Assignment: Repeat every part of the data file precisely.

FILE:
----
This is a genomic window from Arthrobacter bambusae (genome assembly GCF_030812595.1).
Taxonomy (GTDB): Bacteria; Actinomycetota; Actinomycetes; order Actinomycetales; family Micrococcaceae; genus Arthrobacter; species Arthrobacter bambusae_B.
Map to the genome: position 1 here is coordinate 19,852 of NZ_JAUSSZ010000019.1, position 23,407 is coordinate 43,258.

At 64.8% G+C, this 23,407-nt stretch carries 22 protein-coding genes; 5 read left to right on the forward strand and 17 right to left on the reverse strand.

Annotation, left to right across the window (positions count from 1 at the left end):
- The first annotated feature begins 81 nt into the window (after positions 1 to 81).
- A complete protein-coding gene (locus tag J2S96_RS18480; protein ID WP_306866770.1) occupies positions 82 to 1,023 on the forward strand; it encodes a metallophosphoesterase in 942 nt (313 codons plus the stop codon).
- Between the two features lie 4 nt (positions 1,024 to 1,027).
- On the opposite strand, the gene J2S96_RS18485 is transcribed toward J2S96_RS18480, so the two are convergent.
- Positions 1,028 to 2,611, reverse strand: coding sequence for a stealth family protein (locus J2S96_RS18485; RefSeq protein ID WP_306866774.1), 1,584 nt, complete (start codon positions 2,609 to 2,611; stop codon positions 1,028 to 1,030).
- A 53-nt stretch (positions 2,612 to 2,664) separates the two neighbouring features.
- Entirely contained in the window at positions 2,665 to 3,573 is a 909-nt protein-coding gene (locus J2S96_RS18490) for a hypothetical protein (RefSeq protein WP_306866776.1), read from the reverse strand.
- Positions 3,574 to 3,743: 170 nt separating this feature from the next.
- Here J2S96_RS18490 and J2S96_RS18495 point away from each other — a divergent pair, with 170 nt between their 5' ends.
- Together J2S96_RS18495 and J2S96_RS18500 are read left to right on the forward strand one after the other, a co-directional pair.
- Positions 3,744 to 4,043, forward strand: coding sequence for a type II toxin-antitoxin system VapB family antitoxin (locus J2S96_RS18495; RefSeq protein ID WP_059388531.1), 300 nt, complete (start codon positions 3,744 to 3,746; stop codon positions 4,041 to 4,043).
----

This is a genomic window from Arthrobacter bambusae (genome assembly GCF_030812595.1).
Taxonomy (GTDB): Bacteria; Actinomycetota; Actinomycetes; order Actinomycetales; family Micrococcaceae; genus Arthrobacter; species Arthrobacter bambusae_B.
Map to the genome: position 1 here is coordinate 19,852 of NZ_JAUSSZ010000019.1, position 23,407 is coordinate 43,258.

At 64.8% G+C, this 23,407-nt stretch carries 22 protein-coding genes; 5 read left to right on the forward strand and 17 right to left on the reverse strand.

Annotation, left to right across the window (positions count from 1 at the left end):
- The first annotated feature begins 81 nt into the window (after positions 1 to 81).
- A complete protein-coding gene (locus tag J2S96_RS18480; protein ID WP_306866770.1) occupies positions 82 to 1,023 on the forward strand; it encodes a metallophosphoesterase in 942 nt (313 codons plus the stop codon).
- Between the two features lie 4 nt (positions 1,024 to 1,027).
- On the opposite strand, the gene J2S96_RS18485 is transcribed toward J2S96_RS18480, so the two are convergent.
- Positions 1,028 to 2,611, reverse strand: coding sequence for a stealth family protein (locus J2S96_RS18485; RefSeq protein ID WP_306866774.1), 1,584 nt, complete (start codon positions 2,609 to 2,611; stop codon positions 1,028 to 1,030).
- A 53-nt stretch (positions 2,612 to 2,664) separates the two neighbouring features.
- Entirely contained in the window at positions 2,665 to 3,573 is a 909-nt protein-coding gene (locus J2S96_RS18490) for a hypothetical protein (RefSeq protein WP_306866776.1), read from the reverse strand.
- Positions 3,574 to 3,743: 170 nt separating this feature from the next.
- Here J2S96_RS18490 and J2S96_RS18495 point away from each other — a divergent pair, with 170 nt between their 5' ends.
- Together J2S96_RS18495 and J2S96_RS18500 are read left to right on the forward strand one after the other, a co-directional pair.
- Positions 3,744 to 4,043, forward strand: coding sequence for a type II toxin-antitoxin system VapB family antitoxin (locus J2S96_RS18495; RefSeq protein ID WP_059388531.1), 300 nt, complete (start codon positions 3,744 to 3,746; stop codon positions 4,041 to 4,043).